I just want to speak up here on behalf of this guy for one reason, and that is because my Dad was EXACTLY the same way. He was an inappropriate laugher. He would do it at times that made no sense and it created a massive rift between he and my mother. She thought that he felt everything was a joke, but as we learned more over the years, we found out that Dad was extremely bipolar and he ended up having to be institutionalized. Bipolar disorder causes emotions to come out completely wrong.
I can remember clearly calling him from a gas station because we had been in a serious car accident and totaled the car after getting into a pileup on the freeway. Our whole family except for him was in the car. I said, "Dad, there's been an accident, and we were in a pileup on the freeway" and then he immediately burst out laughing. I kept explaining to him what happened and he was chuckling away. His brain just didn't know how to react to this situation that scared the hell out of him and I think it just happens because of the way his brain is wired.
I'm an emotional person. I've had to give some pretty hard discussions that were things that I am so passionate about that I will just start crying. As an assistant principal I had to go through all of the data and discuss kids who had failed and how we had failed them, and I remember getting up in front of 40 teachers having to say where everything had gone wrong and we as professionals had not done our job. I have done that exact thing he did where I try to smile and take a deep breath to keep myself from starting out by just crying. I had to speak with the faculty about situations where we had dying students and the principal was away at the children's hospital with a family because a girl had cancer and she wasn't going to make it through the day (she was 7). We had a lot of others, including 2 parent suicides I had to announce. These are not even touching the tip of the iceberg of being the father of a murdered child, but I know how weird it is to get up and speak before many people about absolutely horrific situations and just having my brain go haywire. I can comfortably speak in front of hundreds of people or even thousands (and have at conferences and the like), but it took a lot of work to get to the point where I could as I have some serious emotional things that just can paralyze me or make me just go off on a weird tangent. It's obvious from the way I post I'm sure you all see.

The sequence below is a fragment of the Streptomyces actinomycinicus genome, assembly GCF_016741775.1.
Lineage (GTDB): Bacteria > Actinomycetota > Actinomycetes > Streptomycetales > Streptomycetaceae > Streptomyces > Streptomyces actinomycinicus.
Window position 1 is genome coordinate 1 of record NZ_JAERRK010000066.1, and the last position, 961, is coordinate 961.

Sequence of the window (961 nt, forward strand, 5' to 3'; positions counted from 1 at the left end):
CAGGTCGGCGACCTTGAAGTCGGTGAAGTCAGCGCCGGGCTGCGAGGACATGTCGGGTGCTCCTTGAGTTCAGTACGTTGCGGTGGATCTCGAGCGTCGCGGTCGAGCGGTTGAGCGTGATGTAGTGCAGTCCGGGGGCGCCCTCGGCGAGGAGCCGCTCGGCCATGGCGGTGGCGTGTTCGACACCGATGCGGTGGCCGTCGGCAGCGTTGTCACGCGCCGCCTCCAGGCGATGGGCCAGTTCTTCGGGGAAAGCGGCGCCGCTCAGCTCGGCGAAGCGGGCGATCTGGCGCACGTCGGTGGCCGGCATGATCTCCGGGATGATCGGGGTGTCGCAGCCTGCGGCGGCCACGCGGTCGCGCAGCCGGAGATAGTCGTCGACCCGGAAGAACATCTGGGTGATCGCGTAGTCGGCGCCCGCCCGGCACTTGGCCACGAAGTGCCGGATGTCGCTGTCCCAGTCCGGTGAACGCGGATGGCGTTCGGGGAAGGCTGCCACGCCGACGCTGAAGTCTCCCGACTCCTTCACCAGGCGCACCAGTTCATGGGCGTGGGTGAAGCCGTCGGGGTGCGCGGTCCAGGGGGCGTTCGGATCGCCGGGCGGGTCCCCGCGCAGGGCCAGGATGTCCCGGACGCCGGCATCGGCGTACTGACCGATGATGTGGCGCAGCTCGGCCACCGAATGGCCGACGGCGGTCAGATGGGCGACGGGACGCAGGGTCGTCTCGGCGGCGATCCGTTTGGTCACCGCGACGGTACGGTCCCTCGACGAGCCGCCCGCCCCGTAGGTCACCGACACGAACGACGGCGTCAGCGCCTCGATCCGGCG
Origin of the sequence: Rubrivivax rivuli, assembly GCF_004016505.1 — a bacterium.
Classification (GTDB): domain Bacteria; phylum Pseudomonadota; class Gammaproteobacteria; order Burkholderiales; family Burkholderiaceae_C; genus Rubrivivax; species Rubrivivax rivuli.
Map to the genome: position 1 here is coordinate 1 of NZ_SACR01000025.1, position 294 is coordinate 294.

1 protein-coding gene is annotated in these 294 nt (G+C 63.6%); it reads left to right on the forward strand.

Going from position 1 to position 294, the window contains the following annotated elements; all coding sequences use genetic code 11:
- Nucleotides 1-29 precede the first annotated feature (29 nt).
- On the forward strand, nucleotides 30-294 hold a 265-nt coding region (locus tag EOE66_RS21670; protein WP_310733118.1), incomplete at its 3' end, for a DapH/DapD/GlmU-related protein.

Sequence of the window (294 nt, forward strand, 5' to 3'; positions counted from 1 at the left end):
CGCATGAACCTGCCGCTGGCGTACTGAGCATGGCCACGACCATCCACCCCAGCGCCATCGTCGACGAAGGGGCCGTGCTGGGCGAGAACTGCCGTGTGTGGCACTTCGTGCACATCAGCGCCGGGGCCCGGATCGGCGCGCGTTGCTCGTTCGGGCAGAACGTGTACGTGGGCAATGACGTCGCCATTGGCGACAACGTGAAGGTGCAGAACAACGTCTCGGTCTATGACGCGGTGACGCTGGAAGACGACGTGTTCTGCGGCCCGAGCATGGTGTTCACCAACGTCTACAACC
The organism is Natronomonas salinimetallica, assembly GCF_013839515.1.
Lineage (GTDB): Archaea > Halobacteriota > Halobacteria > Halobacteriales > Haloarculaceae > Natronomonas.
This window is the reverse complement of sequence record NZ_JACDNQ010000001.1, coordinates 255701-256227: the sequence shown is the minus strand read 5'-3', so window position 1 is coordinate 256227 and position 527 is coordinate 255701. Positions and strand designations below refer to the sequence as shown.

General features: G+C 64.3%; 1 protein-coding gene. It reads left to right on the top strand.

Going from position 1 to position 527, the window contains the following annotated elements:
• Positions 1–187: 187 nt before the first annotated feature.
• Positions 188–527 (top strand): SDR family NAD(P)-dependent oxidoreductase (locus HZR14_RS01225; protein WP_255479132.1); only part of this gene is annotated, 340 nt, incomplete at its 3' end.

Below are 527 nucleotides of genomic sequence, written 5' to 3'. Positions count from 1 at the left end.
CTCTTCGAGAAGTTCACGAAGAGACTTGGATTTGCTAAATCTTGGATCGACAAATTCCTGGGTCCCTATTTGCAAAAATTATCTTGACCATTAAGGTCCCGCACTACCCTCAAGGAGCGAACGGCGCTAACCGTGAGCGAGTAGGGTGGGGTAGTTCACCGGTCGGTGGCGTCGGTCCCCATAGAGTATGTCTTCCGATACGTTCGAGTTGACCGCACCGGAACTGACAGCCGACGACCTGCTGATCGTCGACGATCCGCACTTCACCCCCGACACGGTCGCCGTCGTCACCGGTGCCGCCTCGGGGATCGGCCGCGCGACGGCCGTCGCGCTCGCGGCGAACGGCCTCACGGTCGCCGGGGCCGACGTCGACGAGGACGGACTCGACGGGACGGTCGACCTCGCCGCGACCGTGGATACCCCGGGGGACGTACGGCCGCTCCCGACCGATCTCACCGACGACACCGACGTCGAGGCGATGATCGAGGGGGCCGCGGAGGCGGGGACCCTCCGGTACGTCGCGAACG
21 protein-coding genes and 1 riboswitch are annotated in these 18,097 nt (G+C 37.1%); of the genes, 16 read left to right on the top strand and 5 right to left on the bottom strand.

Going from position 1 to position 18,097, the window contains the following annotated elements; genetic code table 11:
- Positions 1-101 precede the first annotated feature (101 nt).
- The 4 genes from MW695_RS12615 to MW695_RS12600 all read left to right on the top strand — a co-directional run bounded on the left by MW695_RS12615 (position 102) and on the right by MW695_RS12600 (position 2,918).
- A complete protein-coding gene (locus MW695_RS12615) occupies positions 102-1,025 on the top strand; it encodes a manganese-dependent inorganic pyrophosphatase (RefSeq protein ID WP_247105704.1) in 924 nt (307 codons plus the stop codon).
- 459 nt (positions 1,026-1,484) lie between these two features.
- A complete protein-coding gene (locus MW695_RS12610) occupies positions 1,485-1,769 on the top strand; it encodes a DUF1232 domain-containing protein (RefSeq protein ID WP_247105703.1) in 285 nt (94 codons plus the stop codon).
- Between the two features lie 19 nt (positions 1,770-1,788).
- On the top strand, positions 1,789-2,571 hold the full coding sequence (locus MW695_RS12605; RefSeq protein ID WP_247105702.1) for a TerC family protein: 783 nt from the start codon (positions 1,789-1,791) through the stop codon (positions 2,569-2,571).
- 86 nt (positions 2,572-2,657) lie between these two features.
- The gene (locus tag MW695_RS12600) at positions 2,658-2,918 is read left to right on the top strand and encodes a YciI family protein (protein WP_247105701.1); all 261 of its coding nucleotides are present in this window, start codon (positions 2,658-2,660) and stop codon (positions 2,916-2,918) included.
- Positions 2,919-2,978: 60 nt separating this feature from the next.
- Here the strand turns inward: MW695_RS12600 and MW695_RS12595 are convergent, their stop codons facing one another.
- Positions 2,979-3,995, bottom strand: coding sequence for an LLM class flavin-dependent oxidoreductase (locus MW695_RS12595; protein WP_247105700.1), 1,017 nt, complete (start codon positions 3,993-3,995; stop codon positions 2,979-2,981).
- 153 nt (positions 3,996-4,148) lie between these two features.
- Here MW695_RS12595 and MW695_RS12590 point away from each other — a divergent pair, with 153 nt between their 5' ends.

I saw my Dad do it many times. I am sure this guy was on a complete emotional meltdown roller coaster and he is at the point where he doesn't want to live or think about the next moment, and it all hasn't hit him yet so he wants to make his statement quick and be done and not have to do it in a week when he'll be in such a dark place that he won't be able to get out from under the covers.
I may be misreading it too, but I'm giving the other side. I spoke with a psychiatrist who treats my ADD (that's his specialty) 2 nights ago about this very thing, and he had a lot of thoughts and really went in depth on some of the psychological issues and mental stuff going on with the families that are in crisis and just plain survival mode. He worked for the state for many years before going into private practice and was called in on tragic situations to help many times, and he said that the whole thing is difficult beyond words, confusing, scary, and just plain messy... and that's coming from his part of it. He was just trying to figure out what stage they were in to help them so he was just throwing everything he could at the people to help, or backing completely off and letting them let it out, or whatever. He said it is harder than hell. Imagine how it is for the person who never imagined themselves being in that situation.
We now have a name for what my father had. It's not an official medical term. We just use it in my family, and to us it means much more than it means to the general public when they use this term. We all call it "nervous laughter" and it refers to when he'd laugh inappropriately because that was his brain's reaction to massive stress. When he had his final total complete meltdown and I had to get him institutionalized for 4 months he was laughing at all kinds of things, but then he'd be sobbing a moment later. He thought he was God, etc. It was so bizarre, because he'd always been a pretty mellow guy and then he just went completely bonkers. We still don't know what triggered it all, and now that he's passed away I guess we never will.
My guess from my own experience is this father was just a guy like my dad. Went up there and had a total inappropriate to the public response, yet that is the way his brain works and then he gets more somber as he realizes that these words that are being spoken are coming from his mouth... not from somebody he's watching on TV or in a movie, and that's a strange place to be. I've been there, and it's hard.
R.I.P. Dad. I miss you. You will never be forgotten
1/12/39 - 8/7/08